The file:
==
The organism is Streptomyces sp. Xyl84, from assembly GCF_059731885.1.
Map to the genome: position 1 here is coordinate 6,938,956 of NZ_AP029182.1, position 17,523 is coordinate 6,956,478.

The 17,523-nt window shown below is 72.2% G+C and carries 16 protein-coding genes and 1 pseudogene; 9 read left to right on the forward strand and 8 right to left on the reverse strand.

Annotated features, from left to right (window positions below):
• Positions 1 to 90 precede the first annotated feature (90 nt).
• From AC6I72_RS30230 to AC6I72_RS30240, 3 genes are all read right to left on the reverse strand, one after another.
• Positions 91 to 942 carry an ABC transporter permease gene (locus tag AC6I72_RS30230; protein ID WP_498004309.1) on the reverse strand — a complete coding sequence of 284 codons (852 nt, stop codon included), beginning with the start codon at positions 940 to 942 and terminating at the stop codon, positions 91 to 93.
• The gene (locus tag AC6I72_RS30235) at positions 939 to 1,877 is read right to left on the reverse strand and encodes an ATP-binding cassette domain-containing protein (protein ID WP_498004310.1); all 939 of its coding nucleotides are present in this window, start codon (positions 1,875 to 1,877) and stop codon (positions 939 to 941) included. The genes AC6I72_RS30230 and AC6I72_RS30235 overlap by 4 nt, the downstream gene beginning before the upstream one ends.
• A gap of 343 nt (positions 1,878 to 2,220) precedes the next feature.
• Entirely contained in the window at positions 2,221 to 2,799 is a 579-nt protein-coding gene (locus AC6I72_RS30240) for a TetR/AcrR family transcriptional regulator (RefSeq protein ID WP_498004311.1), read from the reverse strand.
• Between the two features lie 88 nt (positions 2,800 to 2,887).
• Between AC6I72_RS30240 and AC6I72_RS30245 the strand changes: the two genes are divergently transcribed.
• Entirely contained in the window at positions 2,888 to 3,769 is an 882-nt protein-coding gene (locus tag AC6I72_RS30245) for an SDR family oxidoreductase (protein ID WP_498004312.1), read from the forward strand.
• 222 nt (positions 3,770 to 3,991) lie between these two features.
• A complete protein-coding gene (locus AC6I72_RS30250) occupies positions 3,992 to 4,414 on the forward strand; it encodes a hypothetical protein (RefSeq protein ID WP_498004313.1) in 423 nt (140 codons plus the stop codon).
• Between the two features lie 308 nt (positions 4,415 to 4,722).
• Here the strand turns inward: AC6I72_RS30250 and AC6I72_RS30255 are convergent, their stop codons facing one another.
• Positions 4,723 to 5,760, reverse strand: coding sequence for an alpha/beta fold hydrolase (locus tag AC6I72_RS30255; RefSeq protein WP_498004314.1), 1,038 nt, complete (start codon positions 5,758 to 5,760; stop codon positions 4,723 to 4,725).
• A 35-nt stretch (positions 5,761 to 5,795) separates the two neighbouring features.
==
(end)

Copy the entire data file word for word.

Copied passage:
The organism is Streptomyces sp. Xyl84, from assembly GCF_059731885.1.
Map to the genome: position 1 here is coordinate 6,938,956 of NZ_AP029182.1, position 17,523 is coordinate 6,956,478.

The 17,523-nt window shown below is 72.2% G+C and carries 16 protein-coding genes and 1 pseudogene; 9 read left to right on the forward strand and 8 right to left on the reverse strand.

Annotated features, from left to right (window positions below):
• Positions 1 to 90 precede the first annotated feature (90 nt).
• From AC6I72_RS30230 to AC6I72_RS30240, 3 genes are all read right to left on the reverse strand, one after another.
• Positions 91 to 942 carry an ABC transporter permease gene (locus tag AC6I72_RS30230; protein ID WP_498004309.1) on the reverse strand — a complete coding sequence of 284 codons (852 nt, stop codon included), beginning with the start codon at positions 940 to 942 and terminating at the stop codon, positions 91 to 93.
• The gene (locus tag AC6I72_RS30235) at positions 939 to 1,877 is read right to left on the reverse strand and encodes an ATP-binding cassette domain-containing protein (protein ID WP_498004310.1); all 939 of its coding nucleotides are present in this window, start codon (positions 1,875 to 1,877) and stop codon (positions 939 to 941) included. The genes AC6I72_RS30230 and AC6I72_RS30235 overlap by 4 nt, the downstream gene beginning before the upstream one ends.
• A gap of 343 nt (positions 1,878 to 2,220) precedes the next feature.
• Entirely contained in the window at positions 2,221 to 2,799 is a 579-nt protein-coding gene (locus AC6I72_RS30240) for a TetR/AcrR family transcriptional regulator (RefSeq protein ID WP_498004311.1), read from the reverse strand.
• Between the two features lie 88 nt (positions 2,800 to 2,887).
• Between AC6I72_RS30240 and AC6I72_RS30245 the strand changes: the two genes are divergently transcribed.
• Entirely contained in the window at positions 2,888 to 3,769 is an 882-nt protein-coding gene (locus tag AC6I72_RS30245) for an SDR family oxidoreductase (protein ID WP_498004312.1), read from the forward strand.
• 222 nt (positions 3,770 to 3,991) lie between these two features.
• A complete protein-coding gene (locus AC6I72_RS30250) occupies positions 3,992 to 4,414 on the forward strand; it encodes a hypothetical protein (RefSeq protein ID WP_498004313.1) in 423 nt (140 codons plus the stop codon).
• Between the two features lie 308 nt (positions 4,415 to 4,722).
• Here the strand turns inward: AC6I72_RS30250 and AC6I72_RS30255 are convergent, their stop codons facing one another.
• Positions 4,723 to 5,760, reverse strand: coding sequence for an alpha/beta fold hydrolase (locus tag AC6I72_RS30255; RefSeq protein WP_498004314.1), 1,038 nt, complete (start codon positions 5,758 to 5,760; stop codon positions 4,723 to 4,725).
• A 35-nt stretch (positions 5,761 to 5,795) separates the two neighbouring features.